Oberhansley v. State

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Justia Opinion Summary

The Supreme Court affirmed Defendant's sentence of life imprisonment without the possibility of parole (LWOP) in connection with his conviction for the murder and burglary of his ex-girlfriend, holding that Defendant's LWOP sentence was not inappropriate.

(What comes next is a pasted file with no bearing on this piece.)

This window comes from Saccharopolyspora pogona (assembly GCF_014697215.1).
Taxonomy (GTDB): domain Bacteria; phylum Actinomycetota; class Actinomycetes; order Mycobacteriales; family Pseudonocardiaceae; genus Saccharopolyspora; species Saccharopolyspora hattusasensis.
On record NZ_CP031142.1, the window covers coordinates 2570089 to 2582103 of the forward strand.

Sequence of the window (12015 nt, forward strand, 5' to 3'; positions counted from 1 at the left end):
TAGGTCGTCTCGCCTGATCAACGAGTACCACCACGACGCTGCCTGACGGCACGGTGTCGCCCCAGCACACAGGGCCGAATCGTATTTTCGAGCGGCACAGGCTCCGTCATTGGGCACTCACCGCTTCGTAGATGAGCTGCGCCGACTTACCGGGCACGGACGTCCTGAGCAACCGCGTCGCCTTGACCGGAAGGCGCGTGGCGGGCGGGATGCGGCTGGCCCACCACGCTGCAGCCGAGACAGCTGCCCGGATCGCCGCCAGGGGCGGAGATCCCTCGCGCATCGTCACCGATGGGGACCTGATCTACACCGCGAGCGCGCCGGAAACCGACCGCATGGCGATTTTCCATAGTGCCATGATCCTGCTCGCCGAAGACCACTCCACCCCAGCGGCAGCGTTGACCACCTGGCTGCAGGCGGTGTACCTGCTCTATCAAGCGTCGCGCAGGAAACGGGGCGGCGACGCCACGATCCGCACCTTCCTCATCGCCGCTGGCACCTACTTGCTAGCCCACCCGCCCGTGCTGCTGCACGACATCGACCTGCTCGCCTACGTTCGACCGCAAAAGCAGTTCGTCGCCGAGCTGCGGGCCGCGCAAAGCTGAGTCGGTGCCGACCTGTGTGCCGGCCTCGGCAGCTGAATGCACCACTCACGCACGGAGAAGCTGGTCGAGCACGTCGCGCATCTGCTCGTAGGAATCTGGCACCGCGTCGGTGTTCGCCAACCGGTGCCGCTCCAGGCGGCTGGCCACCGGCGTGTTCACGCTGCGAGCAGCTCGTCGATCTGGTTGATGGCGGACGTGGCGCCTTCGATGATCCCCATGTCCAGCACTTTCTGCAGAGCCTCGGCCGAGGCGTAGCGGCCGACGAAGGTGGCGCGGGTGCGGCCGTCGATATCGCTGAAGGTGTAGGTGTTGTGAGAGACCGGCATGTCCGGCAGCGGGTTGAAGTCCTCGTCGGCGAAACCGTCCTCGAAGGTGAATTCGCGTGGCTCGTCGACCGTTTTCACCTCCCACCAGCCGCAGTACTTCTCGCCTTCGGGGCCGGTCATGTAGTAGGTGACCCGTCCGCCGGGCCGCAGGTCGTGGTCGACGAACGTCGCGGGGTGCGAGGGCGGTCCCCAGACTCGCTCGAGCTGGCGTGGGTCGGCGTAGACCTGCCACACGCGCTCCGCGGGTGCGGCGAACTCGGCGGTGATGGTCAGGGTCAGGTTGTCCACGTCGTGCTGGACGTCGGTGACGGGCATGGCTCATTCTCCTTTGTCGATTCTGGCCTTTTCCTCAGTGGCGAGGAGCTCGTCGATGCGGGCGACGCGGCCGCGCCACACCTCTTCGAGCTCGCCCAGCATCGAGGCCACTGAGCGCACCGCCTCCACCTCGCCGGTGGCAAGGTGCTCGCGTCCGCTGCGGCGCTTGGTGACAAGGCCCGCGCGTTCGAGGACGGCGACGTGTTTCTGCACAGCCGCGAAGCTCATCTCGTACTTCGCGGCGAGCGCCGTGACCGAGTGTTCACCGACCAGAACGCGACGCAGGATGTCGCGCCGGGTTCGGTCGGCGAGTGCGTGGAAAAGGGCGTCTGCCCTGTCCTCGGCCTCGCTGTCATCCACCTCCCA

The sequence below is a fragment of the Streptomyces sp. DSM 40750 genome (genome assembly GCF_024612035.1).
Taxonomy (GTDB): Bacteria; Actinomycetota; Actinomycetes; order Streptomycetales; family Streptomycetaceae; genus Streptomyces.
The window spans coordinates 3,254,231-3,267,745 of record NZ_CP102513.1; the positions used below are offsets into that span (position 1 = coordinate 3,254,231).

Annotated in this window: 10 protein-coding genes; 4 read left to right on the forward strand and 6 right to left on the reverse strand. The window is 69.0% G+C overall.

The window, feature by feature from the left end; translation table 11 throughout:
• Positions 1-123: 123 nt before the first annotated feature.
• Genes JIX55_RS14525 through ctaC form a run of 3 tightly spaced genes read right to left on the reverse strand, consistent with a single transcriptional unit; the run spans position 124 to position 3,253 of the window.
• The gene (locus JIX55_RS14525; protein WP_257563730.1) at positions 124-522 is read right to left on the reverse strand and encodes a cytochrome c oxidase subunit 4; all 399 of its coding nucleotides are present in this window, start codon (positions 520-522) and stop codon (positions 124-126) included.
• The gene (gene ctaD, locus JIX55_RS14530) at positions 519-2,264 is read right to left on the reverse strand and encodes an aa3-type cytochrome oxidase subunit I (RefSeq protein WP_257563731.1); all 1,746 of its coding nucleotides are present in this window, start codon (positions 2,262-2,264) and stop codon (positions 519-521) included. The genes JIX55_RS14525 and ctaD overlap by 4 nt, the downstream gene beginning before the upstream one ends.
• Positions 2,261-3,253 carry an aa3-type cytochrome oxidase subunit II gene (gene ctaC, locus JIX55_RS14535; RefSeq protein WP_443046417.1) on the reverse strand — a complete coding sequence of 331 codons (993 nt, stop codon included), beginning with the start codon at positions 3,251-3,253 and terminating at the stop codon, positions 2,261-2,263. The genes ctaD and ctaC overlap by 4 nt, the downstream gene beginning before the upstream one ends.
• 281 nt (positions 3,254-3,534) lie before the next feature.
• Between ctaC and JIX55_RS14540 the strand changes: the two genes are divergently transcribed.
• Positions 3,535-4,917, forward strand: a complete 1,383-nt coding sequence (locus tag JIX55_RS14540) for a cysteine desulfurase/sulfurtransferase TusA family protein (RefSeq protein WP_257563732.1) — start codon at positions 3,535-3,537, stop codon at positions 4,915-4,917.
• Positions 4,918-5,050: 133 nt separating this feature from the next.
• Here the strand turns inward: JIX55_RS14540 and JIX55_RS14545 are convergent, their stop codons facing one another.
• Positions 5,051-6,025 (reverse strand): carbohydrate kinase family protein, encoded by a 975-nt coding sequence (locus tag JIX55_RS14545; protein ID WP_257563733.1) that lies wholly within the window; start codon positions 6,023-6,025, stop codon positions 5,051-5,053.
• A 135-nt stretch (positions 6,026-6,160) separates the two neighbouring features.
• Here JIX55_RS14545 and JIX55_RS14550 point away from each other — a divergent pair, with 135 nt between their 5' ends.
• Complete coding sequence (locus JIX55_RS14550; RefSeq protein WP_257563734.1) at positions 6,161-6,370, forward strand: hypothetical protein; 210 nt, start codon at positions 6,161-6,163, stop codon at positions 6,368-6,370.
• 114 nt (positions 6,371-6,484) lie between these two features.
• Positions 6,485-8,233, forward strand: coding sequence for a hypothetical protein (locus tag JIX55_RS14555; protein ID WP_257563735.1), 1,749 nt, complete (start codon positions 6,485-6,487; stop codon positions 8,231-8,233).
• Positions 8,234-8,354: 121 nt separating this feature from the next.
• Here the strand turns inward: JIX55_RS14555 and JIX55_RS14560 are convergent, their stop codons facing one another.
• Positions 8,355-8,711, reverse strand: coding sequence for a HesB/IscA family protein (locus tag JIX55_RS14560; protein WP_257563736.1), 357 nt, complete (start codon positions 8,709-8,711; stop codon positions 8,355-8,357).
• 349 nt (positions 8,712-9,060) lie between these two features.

On appeal, Defendant argued that the jury failed to meet all statutory prerequisites for an LWOP sentence by failing to determine that the aggravating circumstances outweighed the mitigating circumstances and that his sentence was inappropriate in light of the mental illness he was suffering when he committed the crimes. The Supreme Court affirmed, holding (1) the jury's LWOP recommendation reflected its determination that the aggravating circumstances outweighed the mitigating circumstances; and (2) the LWOP sentence was not inappropriate.